Let me first preface this by saying that my thoughts are with all those who may have lost money with Mt. Gox. While I did not have funds at Mt. Gox, I have felt the pain of investing in a young ecosystem that is on its way to adulthood, but not quite there yet.
It can’t be emphasized enough that Mt. Gox’s demise was not a Bitcoin problem; it was a Mt. Gox problem. I stopped using Mt. Gox this summer when it started to look like roach motel. Fiat withdrawals were being delayed, which was a pretty good indication to me that its assets and liabilities may not have been matching up. As they say, if it looks like a duck, walks like a duck…it is a duck. A failure of this sort is nothing new to financial systems, and the Mt. Gox failure appears to have been much more anticipated and absorbed by the bitcoin market than the collapse of Lehman Brothers or Bear Stearns was by fiat securities markets. To borrow from Warren Buffet, the market wasn’t all that surprised to learn that Mt. Gox had been swimming naked.
Mt. Gox’s closure marks the end of Bitcoin’s first wave of entrepreneurs and at the same time underscores just how far the Bitcoin ecosystem has come. 10 months ago, a lesser Mt. Gox issue cratered the price of bitcoin and the current scenario would have certainly ground the Bitcoin economy to a complete halt. Today, thanks to the hard work of many, the Mt. Gox “crisis”, as it’s been reported, has really been more of a speed bump on the road to mainstream maturity. Several other exchanges have stepped up and seamlessly shouldered the burden, and as a result, the price of bitcoin has shown remarkable resilience.
But the larger silver lining is how committed industry leaders are to building a trusted, secure and responsible future. The community recognizes that the way forward is not whistling past the graveyard but meeting the challenge to re-establish trust and continue to build trust, head on. On Monday, Coinbase invited Blockchain’s Andreas Antonopoulos (a competitor) to their offices to conduct an independent security review of their customer funds. Companies that take serious measures to be on the up and up will be the future of Bitcoin, those that don’t, are already fast becoming its history.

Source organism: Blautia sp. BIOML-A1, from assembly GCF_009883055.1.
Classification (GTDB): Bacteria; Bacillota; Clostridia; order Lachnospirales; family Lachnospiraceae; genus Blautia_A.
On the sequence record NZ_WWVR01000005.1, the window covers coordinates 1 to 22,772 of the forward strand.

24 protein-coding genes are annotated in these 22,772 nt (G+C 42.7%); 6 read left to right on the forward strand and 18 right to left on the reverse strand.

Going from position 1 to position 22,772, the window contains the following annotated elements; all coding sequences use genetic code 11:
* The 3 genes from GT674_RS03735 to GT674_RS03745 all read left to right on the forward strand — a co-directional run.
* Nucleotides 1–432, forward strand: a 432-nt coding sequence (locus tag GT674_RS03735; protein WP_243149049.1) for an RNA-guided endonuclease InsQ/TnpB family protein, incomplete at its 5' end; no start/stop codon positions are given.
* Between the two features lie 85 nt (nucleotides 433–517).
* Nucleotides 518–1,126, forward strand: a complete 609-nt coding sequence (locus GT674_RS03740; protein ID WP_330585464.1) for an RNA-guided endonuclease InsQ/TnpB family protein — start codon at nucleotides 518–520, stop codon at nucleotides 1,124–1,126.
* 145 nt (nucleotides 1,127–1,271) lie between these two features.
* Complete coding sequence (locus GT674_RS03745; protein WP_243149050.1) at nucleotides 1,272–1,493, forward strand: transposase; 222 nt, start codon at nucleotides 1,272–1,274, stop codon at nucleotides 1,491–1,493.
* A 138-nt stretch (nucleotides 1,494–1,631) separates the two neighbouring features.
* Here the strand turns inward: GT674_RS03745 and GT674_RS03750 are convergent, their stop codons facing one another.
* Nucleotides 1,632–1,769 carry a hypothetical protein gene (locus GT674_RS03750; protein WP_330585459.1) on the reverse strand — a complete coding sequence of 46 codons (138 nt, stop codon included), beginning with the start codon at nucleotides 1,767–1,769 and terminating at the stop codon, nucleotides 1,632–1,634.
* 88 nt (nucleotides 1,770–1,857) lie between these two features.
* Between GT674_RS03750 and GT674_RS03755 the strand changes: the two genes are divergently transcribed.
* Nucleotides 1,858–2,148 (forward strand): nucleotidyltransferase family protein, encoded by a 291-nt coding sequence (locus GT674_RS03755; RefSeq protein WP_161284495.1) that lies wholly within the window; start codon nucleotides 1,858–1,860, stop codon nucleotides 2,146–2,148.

Mt. Gox’s closure continues to highlight the need for reasonable and responsible U.S. regulation that will both foster innovation and provide guardrails for consumers. Currently, the lack of clarity has pushed many Bitcoin companies and VC dollars offshore. US consumers have been forced to wire their money to Japan, the UK or Bulgaria, where there is little recourse for them if something goes wrong. Last months hearings in New York convened by NYDFS Superintendent Ben Lawsky were a big step in the right direction. People from over 117 countries tuned in; the world is watching. Two days ago, Superintendent Lawsky continued to voice his prior commitment to thoughtful regulation.
Bitcoin will get past Mt. Gox (it already has) and it will be stronger for it. Last Saturday, I spoke at the Oxford Union about Bitcoin with my brother Cameron and Mike Novogratz of Fortress. Mike made an interesting point. He said, “I like bitcoin a lot more today in the $500s than I did when it was here the last time on its way up.”
And in case anyone is wondering, I haven’t sold any bitcoin. In fact, I have taken this as an opportunity to buy more. Nothing worthwhile is built overnight, and nothing worthwhile comes without a struggle. My Bitcoin time horizon is in the years, there are some days I don’t even look at the price.